This new web of guidance documents being spun by the CFPB is issued without notice and subject to change on the Director’s whim, especially when new Directors are appointed. Guidance has the potential to be helpful, but not under this approach. These guidance documents are not being used to provide legal clarifications sought by regulated entities; they are being used to put forth new legal interpretations that regulated entities are expected to follow. Even more concerning, these guidance documents suggest that past actions will be scrutinized via the agency’s new interpretation, not just future actions. This type of ex post facto change in the rules turns regulatory compliance into a guessing game.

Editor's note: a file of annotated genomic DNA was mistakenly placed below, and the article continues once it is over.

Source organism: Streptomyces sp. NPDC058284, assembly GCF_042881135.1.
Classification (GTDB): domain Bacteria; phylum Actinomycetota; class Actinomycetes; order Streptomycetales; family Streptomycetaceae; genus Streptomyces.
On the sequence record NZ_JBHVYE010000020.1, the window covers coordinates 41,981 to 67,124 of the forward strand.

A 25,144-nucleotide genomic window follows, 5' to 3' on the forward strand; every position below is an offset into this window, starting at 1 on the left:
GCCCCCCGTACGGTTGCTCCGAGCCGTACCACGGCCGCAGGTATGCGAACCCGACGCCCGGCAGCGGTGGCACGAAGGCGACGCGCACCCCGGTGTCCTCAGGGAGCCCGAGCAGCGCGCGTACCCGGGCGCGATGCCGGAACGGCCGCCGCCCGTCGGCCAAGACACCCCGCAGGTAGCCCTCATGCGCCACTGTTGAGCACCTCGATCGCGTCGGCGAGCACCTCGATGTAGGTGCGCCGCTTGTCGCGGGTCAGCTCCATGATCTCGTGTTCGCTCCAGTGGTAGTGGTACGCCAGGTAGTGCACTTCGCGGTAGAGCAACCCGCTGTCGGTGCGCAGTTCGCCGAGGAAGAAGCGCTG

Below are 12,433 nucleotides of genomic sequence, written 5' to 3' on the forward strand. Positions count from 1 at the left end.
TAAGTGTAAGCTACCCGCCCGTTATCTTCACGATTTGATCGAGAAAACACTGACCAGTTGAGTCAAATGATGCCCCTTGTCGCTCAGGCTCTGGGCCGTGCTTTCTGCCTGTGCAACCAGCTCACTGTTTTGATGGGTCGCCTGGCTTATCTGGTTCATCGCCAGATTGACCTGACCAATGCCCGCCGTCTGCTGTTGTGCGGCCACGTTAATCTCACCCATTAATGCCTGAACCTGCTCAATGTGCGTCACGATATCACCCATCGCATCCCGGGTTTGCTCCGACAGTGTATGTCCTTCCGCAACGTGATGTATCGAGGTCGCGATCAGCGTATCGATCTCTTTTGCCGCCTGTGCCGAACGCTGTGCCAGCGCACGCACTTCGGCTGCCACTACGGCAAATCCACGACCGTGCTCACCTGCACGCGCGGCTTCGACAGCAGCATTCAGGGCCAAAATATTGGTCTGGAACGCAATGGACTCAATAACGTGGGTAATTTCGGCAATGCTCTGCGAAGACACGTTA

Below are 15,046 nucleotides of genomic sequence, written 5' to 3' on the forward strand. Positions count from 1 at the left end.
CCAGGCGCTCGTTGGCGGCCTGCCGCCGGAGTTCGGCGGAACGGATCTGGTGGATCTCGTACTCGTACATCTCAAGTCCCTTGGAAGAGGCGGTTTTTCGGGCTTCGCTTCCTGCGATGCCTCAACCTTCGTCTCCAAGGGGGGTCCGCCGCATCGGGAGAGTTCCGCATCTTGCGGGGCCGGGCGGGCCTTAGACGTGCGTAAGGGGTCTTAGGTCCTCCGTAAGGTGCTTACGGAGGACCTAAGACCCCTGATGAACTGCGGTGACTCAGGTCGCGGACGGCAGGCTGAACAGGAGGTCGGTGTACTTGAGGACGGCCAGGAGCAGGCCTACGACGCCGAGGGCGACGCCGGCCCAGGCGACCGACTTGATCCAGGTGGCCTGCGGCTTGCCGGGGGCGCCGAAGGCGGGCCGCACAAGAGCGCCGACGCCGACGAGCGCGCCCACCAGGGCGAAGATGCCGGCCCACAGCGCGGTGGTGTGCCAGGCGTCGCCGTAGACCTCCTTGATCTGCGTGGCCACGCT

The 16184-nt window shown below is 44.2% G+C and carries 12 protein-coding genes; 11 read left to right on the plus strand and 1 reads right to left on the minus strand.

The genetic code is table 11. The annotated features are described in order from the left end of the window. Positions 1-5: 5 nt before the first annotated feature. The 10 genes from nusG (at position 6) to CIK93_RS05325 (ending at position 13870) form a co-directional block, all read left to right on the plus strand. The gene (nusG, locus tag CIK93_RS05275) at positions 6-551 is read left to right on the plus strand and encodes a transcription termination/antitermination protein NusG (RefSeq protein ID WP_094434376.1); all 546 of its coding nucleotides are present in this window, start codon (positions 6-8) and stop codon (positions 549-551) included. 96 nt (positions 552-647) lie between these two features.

The CFPB claims these documents are “just guidance” but it is, at best, sending mixed signals about the efforts that regulated companies must undertake to comply. Examples abound, but two are highlighted below. First, the CFPB issued guidance on October 26, 2022 as a “compliance bulletin” saying that certain overdraft practices are likely “unfair and unlawful” under existing law. However, President Biden undermined the value of this guidance the same day through conflicting remarks “making clear” that such practices are “unfair” and “illegal.”[13] Second, the CFPB issued an “interpretive rule” on June 28, 2022, that attempts to call into question the federal preemption of the Fair Credit Reporting Act by finding “it preempts only narrow categories of state laws.”[14] The CFPB issued this interpretive rule in an attempt to influence the outcome of ongoing litigation, seeking to tip the scales in favor of undermining the express preemption provisions of the FCRA. This type of effort to influence litigation against participants in the credit reporting system exceeds any sort of reasonable “guidance.” Much of the agency’s use of guidance is unhelp and reckless, some of it is unlawful.